The anchors are intended to reduce soil pressure pushing from the road embankment down on the head wall and wing walls.

Kajdan said a certain amount of settling might be expected after construction but also said, "I don't think that's everything that's causing the damage. That's what our department is trying to figure out – what's causing the damage and whether it can be repaired."

DOT also has ruled out faulty materials as a cause. The compression strength for the concrete met the state's specifications, Kajdan said.

"If (the cause) is underlying conditions not foreseen by the project designer, that needs to be determined. Why the cracking is occurring, that needs to be determined. Then DOT will decide if (the culverts) can be repaired or the structures need to be replaced," Kajdan said.

Kajdan also responded to a rumor that the state planned to backfill the easternmost culvert. "If worst came to worst, to keep the road open, we could fill in the structure. We could do it, but that's not the plan."

Resident Roc Ahrens worked as an equipment operator for Haines DOT for 30 years, sometimes spending weeks at a time clearing debris from 19 Mile slides that were as wide as 200 feet and as deep as six feet.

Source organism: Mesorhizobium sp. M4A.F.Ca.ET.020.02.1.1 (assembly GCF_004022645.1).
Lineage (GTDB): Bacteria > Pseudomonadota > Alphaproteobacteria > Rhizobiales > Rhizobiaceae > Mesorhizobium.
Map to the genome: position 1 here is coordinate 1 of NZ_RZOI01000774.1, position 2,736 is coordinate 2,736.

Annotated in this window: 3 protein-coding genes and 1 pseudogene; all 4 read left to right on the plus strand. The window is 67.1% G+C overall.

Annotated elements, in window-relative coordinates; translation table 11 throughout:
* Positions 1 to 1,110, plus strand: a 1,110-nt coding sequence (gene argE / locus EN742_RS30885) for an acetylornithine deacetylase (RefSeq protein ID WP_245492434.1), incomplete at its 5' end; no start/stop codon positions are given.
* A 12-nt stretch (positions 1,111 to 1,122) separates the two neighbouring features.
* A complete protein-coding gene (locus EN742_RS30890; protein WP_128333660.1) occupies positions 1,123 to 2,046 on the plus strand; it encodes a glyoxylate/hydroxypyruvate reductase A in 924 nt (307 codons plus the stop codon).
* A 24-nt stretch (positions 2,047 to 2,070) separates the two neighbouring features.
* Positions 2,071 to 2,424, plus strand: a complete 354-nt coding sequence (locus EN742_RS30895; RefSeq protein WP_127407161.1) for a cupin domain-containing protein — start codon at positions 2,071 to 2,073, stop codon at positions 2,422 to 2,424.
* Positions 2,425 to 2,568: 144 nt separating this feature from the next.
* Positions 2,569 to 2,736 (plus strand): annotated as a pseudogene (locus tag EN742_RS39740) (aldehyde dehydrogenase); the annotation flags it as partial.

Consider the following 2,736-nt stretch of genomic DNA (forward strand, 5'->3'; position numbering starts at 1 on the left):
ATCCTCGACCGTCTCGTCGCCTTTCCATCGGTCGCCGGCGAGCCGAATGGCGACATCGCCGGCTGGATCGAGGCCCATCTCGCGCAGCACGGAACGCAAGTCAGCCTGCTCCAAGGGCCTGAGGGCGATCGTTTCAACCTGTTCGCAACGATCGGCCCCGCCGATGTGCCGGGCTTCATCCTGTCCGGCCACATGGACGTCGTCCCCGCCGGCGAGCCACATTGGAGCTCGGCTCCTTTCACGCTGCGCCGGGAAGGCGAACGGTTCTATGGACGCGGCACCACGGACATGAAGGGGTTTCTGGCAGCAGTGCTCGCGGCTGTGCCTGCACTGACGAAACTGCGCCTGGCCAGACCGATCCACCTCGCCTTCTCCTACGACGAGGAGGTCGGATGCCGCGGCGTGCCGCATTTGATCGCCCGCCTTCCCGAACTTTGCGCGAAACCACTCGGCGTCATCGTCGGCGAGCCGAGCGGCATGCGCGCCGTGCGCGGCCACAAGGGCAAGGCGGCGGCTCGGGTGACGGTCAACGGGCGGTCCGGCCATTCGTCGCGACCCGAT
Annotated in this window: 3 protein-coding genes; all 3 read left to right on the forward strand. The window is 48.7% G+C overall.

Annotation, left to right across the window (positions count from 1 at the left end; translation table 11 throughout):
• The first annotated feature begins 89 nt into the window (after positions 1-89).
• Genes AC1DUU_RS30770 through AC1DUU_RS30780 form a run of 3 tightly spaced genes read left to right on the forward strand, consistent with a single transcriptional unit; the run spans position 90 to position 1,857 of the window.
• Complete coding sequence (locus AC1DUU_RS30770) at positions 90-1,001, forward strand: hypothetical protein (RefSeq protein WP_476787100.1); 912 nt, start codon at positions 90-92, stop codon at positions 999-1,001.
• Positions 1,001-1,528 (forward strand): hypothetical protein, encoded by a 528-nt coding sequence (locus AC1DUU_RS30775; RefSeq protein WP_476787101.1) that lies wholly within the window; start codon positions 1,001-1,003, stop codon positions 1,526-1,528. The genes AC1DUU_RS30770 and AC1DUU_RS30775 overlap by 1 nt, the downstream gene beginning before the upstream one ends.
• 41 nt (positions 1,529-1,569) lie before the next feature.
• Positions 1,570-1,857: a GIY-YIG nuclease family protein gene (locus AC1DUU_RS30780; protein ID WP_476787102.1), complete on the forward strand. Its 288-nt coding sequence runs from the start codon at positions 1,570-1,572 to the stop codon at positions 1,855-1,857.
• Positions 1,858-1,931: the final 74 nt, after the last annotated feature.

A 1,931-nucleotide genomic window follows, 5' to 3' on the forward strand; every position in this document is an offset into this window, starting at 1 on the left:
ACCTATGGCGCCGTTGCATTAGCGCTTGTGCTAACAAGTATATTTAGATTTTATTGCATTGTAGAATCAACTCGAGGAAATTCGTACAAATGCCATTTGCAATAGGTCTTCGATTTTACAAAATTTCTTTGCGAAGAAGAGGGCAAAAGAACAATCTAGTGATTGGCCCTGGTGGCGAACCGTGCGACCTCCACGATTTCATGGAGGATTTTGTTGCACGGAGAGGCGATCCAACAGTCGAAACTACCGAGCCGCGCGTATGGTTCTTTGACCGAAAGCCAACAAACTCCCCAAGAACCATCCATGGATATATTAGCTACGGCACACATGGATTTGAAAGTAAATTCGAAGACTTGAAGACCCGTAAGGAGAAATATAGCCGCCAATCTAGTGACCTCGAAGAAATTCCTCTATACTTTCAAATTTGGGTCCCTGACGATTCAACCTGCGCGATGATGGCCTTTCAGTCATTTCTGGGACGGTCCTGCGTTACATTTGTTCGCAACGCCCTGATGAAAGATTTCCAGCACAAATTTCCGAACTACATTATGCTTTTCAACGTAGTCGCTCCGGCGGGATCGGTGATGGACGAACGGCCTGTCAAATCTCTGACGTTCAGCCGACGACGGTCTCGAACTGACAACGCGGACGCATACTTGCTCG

A team of operators sometimes worked more than a month moving debris there, filling hundreds of dump truck loads per day, Ahrens said.

The work included taking machinery up the slide to create channels to ensure that debris flows came down at 19 Mile and didn't move elsewhere, potentially endangering nearby homes, he said.

Ahrens said the biggest slides there are triggered by extremely hot or extremely wet weather, moving what he called a giant "oreo cookie" of snow and mud that would accumulate in a bowl hundreds of feet up the mountain.

Operators would build embankment walls as high as 50 feet on the mountainside to contain slides, which sometimes filled the walls to the brim.

Ahrens said he's still puzzled by the state's new design of the area, particularly the dramatically raised roadbed.

"It doesn't make sense to me. It's looking to me they're building a dam there. I can't tell you what's going to happen the next time they get a big slide. I wonder what they gained by all that elevation. I know there's a method to what they're doing, but I don't understand it," Ahrens said.

Ahrens said the installing culverts big enough to accommodate heavy equipment was a necessity, as unplugging smaller culverts during his time at DOT was a laborious process requiring special equipment.

The 19 Mile section was estimated to cost $5 million. DOT spent an additional $1 million on last year's reinforcements, which included using crushed rock atop the culverts to reduce pressure from above.

The engineering firm DOWL designed the 19 Mile section. The project is funded by the state and federal governments. The cost of last summer's modifications were shared between DOWL and the state.

Tom Morphet

A state chalk line has been placed along failing sections of the easternmost culvert.

The Tlingit village of Kaatxawultu was destroyed by a landslide from the same mountain in 1895.